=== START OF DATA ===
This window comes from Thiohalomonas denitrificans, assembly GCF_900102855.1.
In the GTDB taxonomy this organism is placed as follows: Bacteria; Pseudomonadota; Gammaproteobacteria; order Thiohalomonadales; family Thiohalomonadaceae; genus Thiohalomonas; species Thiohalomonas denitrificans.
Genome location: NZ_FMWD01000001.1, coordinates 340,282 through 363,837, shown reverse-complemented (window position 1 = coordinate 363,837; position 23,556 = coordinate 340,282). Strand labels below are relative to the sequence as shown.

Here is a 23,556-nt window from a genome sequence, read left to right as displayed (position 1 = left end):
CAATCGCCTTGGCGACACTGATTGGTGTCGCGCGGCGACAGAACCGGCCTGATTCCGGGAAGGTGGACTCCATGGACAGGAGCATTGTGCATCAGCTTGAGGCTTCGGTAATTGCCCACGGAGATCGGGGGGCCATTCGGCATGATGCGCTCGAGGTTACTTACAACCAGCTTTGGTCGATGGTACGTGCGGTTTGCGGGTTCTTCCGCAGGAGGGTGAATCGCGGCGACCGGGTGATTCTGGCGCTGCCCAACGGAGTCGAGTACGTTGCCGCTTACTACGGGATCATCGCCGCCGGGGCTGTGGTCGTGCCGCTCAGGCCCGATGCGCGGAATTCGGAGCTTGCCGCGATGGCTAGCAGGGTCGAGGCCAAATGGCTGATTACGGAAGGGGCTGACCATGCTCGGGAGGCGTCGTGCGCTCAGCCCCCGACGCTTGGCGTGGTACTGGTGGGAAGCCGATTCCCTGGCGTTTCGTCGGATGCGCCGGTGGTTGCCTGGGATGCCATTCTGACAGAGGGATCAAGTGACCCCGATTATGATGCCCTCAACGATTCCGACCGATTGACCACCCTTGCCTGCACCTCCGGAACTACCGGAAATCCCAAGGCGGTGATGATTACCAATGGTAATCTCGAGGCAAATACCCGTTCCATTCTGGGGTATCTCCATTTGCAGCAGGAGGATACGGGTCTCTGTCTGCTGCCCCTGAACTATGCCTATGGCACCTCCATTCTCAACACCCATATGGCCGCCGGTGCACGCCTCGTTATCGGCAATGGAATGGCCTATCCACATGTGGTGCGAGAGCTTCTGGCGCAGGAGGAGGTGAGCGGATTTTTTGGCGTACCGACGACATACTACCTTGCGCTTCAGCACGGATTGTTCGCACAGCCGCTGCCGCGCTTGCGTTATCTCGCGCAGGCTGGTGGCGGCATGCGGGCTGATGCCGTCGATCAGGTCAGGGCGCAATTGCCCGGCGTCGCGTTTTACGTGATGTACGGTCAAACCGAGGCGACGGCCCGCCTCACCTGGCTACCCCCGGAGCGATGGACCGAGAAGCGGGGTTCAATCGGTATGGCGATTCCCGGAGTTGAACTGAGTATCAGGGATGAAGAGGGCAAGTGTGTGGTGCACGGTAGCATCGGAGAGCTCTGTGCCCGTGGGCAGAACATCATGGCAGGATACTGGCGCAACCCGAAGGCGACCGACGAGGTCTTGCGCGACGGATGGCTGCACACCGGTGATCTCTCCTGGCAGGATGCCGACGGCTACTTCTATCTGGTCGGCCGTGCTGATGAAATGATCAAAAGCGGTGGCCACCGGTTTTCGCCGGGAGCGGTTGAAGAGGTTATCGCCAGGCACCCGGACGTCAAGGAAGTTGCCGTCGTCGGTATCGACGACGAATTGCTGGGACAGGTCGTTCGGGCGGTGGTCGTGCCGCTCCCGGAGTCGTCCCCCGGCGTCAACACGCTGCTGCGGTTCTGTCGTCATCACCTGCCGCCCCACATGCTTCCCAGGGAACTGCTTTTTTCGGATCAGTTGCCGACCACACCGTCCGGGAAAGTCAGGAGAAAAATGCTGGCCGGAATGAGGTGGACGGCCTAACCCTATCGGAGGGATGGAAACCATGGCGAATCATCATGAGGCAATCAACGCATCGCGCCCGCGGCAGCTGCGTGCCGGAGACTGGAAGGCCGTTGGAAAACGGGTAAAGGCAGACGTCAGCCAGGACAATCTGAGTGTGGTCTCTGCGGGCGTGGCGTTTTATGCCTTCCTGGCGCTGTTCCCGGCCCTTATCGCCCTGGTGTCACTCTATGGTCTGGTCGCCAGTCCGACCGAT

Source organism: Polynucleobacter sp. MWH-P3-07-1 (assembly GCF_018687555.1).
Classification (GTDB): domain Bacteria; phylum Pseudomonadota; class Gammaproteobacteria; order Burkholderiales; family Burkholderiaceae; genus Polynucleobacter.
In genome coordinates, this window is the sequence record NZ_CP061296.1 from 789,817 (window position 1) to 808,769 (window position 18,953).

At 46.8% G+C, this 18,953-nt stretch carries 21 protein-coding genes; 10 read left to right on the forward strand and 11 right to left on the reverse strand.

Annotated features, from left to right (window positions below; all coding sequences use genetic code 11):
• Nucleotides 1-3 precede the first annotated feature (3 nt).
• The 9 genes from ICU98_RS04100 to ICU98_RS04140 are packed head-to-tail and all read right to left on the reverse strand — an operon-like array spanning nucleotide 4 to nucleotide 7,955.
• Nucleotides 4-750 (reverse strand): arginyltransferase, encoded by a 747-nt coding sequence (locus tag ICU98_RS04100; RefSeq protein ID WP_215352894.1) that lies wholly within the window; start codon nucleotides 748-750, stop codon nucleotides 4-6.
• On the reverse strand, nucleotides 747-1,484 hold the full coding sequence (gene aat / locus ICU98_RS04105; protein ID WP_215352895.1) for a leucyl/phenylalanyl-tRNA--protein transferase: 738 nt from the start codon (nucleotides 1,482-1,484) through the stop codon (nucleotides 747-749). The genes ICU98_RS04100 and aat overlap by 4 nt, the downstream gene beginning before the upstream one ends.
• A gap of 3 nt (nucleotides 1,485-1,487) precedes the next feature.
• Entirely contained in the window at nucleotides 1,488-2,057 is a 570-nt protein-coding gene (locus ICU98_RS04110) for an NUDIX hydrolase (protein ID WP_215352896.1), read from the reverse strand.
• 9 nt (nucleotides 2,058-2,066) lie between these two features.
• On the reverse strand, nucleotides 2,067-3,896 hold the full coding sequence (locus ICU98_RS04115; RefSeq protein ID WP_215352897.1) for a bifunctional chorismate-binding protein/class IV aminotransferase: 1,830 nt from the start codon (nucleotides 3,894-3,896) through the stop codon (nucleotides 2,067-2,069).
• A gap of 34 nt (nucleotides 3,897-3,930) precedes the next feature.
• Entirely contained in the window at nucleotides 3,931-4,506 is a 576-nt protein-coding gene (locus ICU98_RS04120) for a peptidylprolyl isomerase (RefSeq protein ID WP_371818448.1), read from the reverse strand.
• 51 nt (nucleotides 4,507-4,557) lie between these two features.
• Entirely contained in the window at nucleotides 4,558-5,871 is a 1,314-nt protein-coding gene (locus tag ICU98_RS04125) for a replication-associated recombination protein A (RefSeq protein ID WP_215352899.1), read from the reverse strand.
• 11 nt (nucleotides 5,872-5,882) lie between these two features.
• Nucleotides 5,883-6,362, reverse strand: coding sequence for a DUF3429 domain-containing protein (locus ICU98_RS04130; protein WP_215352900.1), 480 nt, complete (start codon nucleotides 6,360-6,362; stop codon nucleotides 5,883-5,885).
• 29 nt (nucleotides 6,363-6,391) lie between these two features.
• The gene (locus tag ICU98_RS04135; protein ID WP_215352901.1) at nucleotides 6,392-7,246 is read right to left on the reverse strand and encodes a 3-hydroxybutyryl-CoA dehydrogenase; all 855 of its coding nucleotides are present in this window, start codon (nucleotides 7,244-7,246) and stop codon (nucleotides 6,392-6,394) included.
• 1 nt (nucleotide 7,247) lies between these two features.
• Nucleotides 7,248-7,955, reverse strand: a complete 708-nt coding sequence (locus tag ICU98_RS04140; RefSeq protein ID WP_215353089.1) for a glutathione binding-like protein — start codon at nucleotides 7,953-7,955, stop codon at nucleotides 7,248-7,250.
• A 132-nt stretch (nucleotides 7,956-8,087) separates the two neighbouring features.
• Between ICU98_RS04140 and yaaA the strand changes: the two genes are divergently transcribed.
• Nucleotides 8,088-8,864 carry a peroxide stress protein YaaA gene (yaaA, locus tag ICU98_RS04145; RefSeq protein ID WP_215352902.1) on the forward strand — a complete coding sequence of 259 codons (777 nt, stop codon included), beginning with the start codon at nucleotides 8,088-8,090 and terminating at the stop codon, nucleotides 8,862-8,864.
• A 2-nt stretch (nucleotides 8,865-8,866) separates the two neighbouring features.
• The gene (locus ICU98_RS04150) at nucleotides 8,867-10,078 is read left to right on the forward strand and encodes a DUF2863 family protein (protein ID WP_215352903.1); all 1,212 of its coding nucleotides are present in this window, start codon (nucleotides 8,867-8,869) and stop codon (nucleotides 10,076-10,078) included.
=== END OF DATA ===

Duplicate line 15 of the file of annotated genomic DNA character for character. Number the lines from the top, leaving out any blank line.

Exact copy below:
• A gap of 3 nt (nucleotides 1,485-1,487) precedes the next feature.